05:44 Kurt Baker: Because what I found with many of clients is some of these accounts, they don’t necessarily need the money to live on, and if they don’t, they’re really trying to save that and re-invest it, either for other purposes, or maybe for their legacy or some other reason. So it’s very important to manage it correctly, don’t wanna be paying unnecessary penalties on these requirement of distributions that you’re required to take. Another thing that you would like to take a look at is you want to reduce any capital gains. This is where you can offset your losses and gains against each other. This year has been a very volatile year, so you may have some things that you can offset your losses and gains against. So just kinda pay attention to that. Talk to your advisor and see where you stand with that and offset the losses and gains. You can offset an additional $3000 in ordinary income against any losses beyond the limit that could be carried forward for future years. So you’ve got a little bit of flexibility there, against your ordinary income, so you wanna make sure that you take advantage of that. And since we’ve had the volatility throughout the year, you may have some ability here in the final few days to offset any gains you’ve had with losses and match them up, match up the trades, so you don’t pay unnecessary taxes.

 

07:04 Kurt Baker: Another thing that many people have, they’re called health savings accounts. In 2018, those with the high deductible insurance plans, which a lot of those are in the healthcare exchange, they can put away as much as $3450 before taxes, and for families, the figure is $6,900, and those for 55 and older, can add another $1000 to that. So that’s essentially a savings account for health expenses. And some people can think of those as like an IRA for healthcare, because you basically setup an account, you can put this money and they’re just like you can with an IRA. The only difference is, the purpose for that money is for healthcare expenses, so if you have one of these high deductible plans, which you would get through the exchange and some employers offer them as well, where you may have a $4000, $5000, $6000 deductible for an individual, maybe up as much as $11,000 $12,000, $13,000 for the family, you can put these assets away ahead of time.

 

08:09 Kurt Baker: And that way you’re using the pre-tax money to pay some of those deductible items you’re gonna need to pay upfront. That’s one of the negatives people talk about, as far as the exchange is that many of those plans have a pretty high deductible. They’re great if you have a catastrophic event and you have a very expensive healthcare expense, but a lot of people complain is that, they’re paying the first $3000, $4000, $5000, $6000 themselves in expenses. But there is a way to kinda help with that, if you setup one of these health savings accounts. And you wanna make sure when you you sign up for the plan itself, you wanna make sure that it qualifies to match it up against a Health Savings Account. So, as long as you do all of that, you can definitely put away a little bit of money before taxes and at least get a little bit of a tax savings as far as that goes.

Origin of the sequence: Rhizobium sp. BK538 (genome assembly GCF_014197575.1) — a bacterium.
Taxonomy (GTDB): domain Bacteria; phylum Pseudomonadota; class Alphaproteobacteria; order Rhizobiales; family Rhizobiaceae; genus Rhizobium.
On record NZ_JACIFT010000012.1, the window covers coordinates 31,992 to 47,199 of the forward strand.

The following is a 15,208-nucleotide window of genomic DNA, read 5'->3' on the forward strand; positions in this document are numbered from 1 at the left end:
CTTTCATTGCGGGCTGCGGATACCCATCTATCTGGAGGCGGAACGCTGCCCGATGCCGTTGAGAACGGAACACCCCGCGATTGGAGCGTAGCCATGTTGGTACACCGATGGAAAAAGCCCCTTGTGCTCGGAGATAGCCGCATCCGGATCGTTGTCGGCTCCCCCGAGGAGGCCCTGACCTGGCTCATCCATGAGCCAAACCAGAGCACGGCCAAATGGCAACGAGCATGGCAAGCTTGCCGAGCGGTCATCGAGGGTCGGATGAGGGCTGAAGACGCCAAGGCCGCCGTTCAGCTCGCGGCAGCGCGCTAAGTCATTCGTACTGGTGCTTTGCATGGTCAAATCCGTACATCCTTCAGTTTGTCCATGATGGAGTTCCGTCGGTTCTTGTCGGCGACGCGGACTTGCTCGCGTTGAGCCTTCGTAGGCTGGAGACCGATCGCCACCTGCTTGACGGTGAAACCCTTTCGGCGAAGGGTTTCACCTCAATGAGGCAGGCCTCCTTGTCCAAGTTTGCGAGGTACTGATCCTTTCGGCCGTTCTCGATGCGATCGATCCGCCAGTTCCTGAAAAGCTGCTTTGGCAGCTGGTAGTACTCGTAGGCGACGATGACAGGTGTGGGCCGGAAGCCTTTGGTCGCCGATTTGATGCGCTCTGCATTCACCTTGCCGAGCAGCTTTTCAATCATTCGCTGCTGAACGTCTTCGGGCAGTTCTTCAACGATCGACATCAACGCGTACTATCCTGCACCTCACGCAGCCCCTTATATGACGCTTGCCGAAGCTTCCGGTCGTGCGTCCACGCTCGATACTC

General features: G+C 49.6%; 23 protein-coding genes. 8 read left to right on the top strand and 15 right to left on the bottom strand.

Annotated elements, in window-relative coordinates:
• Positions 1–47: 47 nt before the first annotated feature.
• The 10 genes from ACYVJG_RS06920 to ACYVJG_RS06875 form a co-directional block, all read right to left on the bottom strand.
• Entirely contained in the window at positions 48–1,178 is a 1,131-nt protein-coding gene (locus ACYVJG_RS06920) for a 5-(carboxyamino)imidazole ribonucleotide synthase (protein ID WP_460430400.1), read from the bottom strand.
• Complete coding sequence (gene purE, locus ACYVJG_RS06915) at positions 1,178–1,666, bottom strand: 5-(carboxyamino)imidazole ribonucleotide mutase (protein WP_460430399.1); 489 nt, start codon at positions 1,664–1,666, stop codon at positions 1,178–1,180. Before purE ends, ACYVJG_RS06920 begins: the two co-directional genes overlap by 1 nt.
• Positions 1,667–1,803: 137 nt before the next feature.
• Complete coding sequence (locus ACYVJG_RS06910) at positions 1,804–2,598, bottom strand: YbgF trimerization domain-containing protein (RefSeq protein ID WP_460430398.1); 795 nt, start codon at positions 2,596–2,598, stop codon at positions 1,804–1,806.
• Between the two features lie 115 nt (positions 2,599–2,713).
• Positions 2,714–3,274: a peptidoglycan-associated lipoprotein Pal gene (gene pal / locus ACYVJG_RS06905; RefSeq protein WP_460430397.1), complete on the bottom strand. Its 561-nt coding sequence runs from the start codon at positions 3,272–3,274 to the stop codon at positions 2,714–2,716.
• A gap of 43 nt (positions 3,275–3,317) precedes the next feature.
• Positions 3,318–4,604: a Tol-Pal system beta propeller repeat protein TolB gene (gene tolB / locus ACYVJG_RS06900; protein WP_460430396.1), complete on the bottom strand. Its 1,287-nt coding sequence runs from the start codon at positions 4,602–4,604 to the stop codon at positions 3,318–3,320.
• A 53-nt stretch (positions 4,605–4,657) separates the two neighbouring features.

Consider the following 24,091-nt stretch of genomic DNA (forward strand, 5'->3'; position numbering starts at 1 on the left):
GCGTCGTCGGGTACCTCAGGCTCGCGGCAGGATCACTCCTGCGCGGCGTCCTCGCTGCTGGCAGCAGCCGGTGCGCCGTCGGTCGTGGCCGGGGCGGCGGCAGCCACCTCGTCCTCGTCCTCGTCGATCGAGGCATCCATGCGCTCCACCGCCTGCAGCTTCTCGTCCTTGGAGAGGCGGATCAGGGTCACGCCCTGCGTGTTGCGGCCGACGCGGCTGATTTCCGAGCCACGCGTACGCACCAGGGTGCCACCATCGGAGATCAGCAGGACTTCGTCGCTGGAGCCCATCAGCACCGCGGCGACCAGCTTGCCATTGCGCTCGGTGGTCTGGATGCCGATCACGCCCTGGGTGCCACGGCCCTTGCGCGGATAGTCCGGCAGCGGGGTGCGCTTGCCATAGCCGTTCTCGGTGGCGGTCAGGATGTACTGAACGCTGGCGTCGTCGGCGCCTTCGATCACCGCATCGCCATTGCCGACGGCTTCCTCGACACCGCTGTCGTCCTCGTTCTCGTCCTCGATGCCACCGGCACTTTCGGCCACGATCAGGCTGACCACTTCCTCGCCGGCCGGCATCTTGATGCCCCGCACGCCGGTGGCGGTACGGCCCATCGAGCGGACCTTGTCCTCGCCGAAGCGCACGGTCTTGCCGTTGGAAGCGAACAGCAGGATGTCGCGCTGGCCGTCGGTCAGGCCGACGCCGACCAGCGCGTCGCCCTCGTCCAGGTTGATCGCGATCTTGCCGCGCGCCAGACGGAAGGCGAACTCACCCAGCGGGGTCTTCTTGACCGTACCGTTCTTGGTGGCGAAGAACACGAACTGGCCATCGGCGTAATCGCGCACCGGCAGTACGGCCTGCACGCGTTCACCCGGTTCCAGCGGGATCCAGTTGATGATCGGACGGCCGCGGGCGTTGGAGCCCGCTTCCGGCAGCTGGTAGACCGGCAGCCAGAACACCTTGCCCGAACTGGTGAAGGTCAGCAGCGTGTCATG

08:58 Kurt Baker: There’s another account, which I know we used to have. My wife worked at Merrill Lynch many years ago, we had a flexible spending account. And I’m seeing less of those now, but they still do exist out there, and the flexible spending account is a little bit different in that, you either use it or lose it. So, if you have money that you essentially designated at the beginning of the year that you thought you were gonna be using for healthcare expenses, and you can… Technically you’re supposed to be using that money by December 31st, or you lose it. So let’s say at the beginning you said, “Well, we think we’re gonna have $2000 in expenses this year,” and maybe you’re at $1500 so far, that you’ve taken the withdrawal from the flexible spending account, so you wanna try to find a way to use up that last $500. And so people will setup appointments with the doctors and dentists things like that, to try to use up that extra $500.

 

09:53 Kurt Baker: Some of the plans have in them a little bit of a grace period. If your’s has that, it can be up to two-and-a-half months and you can… So you might have a little bit more time beyond December 31st, you just need to know your plan, and whether or not you have any flexibility, but once those deadlines have passed, if there’s still $500 in that account, you lose it, that’s it, done, and then you move into the next year. But also in addition to that, some of the plans allow a little bit of a carry over, and that carry over can be up to $500 a year. So just make sure you understand your plan. Those are employer-sponsored plans, and you need to understand how it works, what the options are in HR. And usually, I found that many of your co-workers will have some knowledge of that. The websites themselves, I found they’re very good at putting together information about how the plan works and what the options are. But you wanna make sure you’re very clear as far as how all of those work.